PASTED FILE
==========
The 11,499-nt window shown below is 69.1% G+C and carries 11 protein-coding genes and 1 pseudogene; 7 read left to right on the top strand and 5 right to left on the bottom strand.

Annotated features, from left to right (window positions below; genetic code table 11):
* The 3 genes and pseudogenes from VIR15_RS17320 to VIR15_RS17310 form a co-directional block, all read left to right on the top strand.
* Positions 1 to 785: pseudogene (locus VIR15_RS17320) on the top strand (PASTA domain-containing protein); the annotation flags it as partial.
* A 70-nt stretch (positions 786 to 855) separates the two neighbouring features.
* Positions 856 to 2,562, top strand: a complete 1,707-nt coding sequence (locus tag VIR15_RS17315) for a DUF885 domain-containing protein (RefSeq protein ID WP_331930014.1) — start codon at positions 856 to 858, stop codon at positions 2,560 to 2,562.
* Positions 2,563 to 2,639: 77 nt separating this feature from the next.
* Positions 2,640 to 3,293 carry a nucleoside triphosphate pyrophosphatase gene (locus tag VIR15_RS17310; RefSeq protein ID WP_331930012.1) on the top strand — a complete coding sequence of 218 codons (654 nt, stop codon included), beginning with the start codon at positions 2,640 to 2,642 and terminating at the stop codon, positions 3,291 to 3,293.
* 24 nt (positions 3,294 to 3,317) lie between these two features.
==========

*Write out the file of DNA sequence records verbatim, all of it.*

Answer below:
The 11,499-nt window shown below is 69.1% G+C and carries 11 protein-coding genes and 1 pseudogene; 7 read left to right on the top strand and 5 right to left on the bottom strand.

Annotated features, from left to right (window positions below; genetic code table 11):
* The 3 genes and pseudogenes from VIR15_RS17320 to VIR15_RS17310 form a co-directional block, all read left to right on the top strand.
* Positions 1 to 785: pseudogene (locus VIR15_RS17320) on the top strand (PASTA domain-containing protein); the annotation flags it as partial.
* A 70-nt stretch (positions 786 to 855) separates the two neighbouring features.
* Positions 856 to 2,562, top strand: a complete 1,707-nt coding sequence (locus tag VIR15_RS17315) for a DUF885 domain-containing protein (RefSeq protein ID WP_331930014.1) — start codon at positions 856 to 858, stop codon at positions 2,560 to 2,562.
* Positions 2,563 to 2,639: 77 nt separating this feature from the next.
* Positions 2,640 to 3,293 carry a nucleoside triphosphate pyrophosphatase gene (locus tag VIR15_RS17310; RefSeq protein ID WP_331930012.1) on the top strand — a complete coding sequence of 218 codons (654 nt, stop codon included), beginning with the start codon at positions 2,640 to 2,642 and terminating at the stop codon, positions 3,291 to 3,293.
* 24 nt (positions 3,294 to 3,317) lie between these two features.